Section 26, subsection 5 states,

“A guardrail system shall be capable of resisting anywhere along the length of the system the following loads when applied separately, without exceeding the allowable unit stress of each material used:

1. A point load of 675 newtons applied in a lateral direction to the top rail;
2. A point load of 450 newtons applied in a vertical downward direction to the top rail;
3. A point load of 450 newtons applied in a lateral or vertical downward direction to the intermediate rail, or midway between the top rail and the toe board; and
4. A point load of 225 newtons applied in a lateral direction to the toe board.

Section 26, subsection 6 states,

“The distance between any two adjacent posts of the guardrail system may be greater than 2.4 metres only if the system is capable of resisting the loads specified in subsection 5 increased in proportion to the greater distance between the posts.”

My opinion

I am preparing to teach a class in ‘Fall Protection’ this morning for a few roofers and the information here provides much of the ‘Fall Prevention’ examples especially dealing with the guardrail systems.

The conversion chart for the metric measurements above are listed below;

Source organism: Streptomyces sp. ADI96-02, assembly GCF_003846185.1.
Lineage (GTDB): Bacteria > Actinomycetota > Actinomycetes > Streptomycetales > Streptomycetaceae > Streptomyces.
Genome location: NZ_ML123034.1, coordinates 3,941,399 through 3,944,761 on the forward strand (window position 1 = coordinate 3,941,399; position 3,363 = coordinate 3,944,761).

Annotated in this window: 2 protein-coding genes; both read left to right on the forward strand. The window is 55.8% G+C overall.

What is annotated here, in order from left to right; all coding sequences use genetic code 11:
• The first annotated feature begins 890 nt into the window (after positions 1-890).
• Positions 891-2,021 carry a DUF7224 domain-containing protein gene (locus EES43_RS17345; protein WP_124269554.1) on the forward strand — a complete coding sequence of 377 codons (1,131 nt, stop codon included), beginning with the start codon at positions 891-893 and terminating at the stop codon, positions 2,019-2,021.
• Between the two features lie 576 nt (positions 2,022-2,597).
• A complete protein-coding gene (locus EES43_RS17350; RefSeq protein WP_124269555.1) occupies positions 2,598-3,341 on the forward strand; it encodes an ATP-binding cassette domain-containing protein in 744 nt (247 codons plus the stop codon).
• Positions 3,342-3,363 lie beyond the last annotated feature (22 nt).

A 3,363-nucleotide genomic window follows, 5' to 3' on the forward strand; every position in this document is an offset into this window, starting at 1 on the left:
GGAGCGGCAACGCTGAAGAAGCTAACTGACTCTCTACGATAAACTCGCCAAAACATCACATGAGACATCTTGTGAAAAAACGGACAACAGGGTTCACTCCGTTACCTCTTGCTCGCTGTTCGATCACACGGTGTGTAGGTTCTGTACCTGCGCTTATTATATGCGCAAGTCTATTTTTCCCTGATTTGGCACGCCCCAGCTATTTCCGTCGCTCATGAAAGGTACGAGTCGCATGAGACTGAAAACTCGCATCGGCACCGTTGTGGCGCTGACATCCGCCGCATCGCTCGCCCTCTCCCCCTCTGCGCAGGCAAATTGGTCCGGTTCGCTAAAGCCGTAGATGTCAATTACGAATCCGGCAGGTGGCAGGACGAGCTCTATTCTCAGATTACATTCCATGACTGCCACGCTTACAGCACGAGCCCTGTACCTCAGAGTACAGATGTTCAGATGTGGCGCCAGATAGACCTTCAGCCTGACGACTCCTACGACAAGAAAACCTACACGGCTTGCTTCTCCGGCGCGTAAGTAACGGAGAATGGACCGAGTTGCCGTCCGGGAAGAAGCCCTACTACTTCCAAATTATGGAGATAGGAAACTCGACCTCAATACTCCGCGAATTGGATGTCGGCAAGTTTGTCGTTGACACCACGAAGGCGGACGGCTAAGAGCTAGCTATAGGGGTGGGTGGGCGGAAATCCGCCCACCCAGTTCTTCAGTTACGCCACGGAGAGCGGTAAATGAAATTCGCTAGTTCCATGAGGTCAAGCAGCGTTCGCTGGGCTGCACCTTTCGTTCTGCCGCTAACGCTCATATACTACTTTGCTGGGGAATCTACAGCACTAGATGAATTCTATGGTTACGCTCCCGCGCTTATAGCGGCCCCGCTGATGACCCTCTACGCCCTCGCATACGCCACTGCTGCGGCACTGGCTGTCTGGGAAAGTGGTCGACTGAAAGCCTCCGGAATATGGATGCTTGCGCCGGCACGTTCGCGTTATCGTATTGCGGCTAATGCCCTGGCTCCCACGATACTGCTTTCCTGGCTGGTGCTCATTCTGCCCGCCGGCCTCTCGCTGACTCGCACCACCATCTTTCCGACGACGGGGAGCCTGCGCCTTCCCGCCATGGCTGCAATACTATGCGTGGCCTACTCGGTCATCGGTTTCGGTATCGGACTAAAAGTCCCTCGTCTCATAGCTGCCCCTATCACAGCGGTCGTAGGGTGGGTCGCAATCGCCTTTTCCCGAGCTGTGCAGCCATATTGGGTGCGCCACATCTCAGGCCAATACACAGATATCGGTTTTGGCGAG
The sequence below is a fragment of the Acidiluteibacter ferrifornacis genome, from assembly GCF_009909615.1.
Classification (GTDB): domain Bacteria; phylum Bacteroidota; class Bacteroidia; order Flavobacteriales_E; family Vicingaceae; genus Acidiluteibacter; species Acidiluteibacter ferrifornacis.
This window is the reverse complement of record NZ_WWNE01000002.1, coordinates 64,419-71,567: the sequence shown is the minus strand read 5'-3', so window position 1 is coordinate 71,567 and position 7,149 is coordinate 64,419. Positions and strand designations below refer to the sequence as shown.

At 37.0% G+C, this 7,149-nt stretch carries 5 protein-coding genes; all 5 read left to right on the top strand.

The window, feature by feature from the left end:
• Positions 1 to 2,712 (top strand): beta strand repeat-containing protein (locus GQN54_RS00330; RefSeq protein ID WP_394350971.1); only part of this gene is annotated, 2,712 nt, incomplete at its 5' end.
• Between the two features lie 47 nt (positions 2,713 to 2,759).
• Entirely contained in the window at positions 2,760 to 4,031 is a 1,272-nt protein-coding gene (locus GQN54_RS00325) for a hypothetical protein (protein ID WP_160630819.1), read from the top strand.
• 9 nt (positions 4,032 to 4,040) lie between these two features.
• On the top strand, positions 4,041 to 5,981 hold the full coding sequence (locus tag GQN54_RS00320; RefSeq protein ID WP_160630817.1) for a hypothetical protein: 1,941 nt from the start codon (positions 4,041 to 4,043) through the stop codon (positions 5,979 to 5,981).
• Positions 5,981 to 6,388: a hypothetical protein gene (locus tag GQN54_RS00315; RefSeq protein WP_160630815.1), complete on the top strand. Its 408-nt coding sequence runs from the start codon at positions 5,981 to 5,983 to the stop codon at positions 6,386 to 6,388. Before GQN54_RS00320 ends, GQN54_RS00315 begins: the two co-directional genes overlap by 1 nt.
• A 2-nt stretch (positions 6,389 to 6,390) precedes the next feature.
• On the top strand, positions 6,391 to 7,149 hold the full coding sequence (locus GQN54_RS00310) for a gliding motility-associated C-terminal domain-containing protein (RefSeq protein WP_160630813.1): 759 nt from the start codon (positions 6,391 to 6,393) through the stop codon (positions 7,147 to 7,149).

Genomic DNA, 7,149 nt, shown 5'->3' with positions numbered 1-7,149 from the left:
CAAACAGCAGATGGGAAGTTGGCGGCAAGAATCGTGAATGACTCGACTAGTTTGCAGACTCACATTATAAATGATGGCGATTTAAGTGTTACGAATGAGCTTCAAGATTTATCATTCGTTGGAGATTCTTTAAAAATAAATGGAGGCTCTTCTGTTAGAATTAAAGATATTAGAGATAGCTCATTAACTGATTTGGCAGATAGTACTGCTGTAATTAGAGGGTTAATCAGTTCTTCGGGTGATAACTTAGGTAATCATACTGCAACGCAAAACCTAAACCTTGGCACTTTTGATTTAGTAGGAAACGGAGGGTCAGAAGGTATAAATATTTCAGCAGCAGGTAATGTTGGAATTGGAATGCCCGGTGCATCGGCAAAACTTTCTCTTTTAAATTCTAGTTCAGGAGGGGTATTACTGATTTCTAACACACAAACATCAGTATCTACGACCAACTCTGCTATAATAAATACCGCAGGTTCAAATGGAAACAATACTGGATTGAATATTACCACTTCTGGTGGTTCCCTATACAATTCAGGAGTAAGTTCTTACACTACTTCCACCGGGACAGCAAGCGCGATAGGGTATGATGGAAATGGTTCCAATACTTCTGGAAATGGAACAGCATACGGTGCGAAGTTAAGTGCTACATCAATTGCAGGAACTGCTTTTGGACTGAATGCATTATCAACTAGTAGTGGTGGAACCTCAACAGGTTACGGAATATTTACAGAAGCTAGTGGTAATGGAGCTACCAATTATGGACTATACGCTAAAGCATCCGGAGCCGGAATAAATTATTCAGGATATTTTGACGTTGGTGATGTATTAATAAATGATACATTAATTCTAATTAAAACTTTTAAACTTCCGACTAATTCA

1) 675 newtons = 152 foot pounds
2) 450 newtons = 100 foot pounds
3) 225 newtons = 50 foot pounds
4) 2.4 metres = 8 feet

The conversion is approximate similar to 3 metres equaling 10 feet. (3 inches short)

It is not enough to build guard rails but they must be built properly, to the right dimensions and to the appropriate strength requirements. An employer needs to know all of this information prior to any project underway. The employees need to be trained in Fall Protection so they can identify fall hazards even if the supervisor and employer do not.

Would you cut corners on the railing systems for your raised deck at home? No? Then why would an employer not investigate and build the guardrails according to the building code and the OHSA, construction regulations 213/91?

When you read any of the blogs that deal with Fall Protection, it must make one wonder why any employer would put their employees at risk since the information is right there for them to build the appropriate safety devices.

Remember the swing stage accident in Toronto, December of 2009 and the information for employee protection was never looked at and 4 employees dies from falling 13 stories. One poor worker lived through the fall but will never work again. 61 charges were laid, 8 for manslaughter.

Remember — In Ontario, “ALL Accidents are Preventable”

HRS Group Inc. has a great team that can help you with all your health and safety needs including ‘Fall Protection’ and ‘Working at Heights’. Contact Deborah toll free at 1-877-907-7744 or locally at 705-749-1259. We can also be reached at info@hrsgroup.com

‘Work’ and ‘Play’ safe.

Daniel L. Beal
CHSEP – Foundation Level
VP & Senior Trainer
HRS Group Inc.

43 comments on “Blog Post #126 – Fall Protection – Section 26.5 and 26.6 of the Construction Regulation 213/91- Fifth in Series

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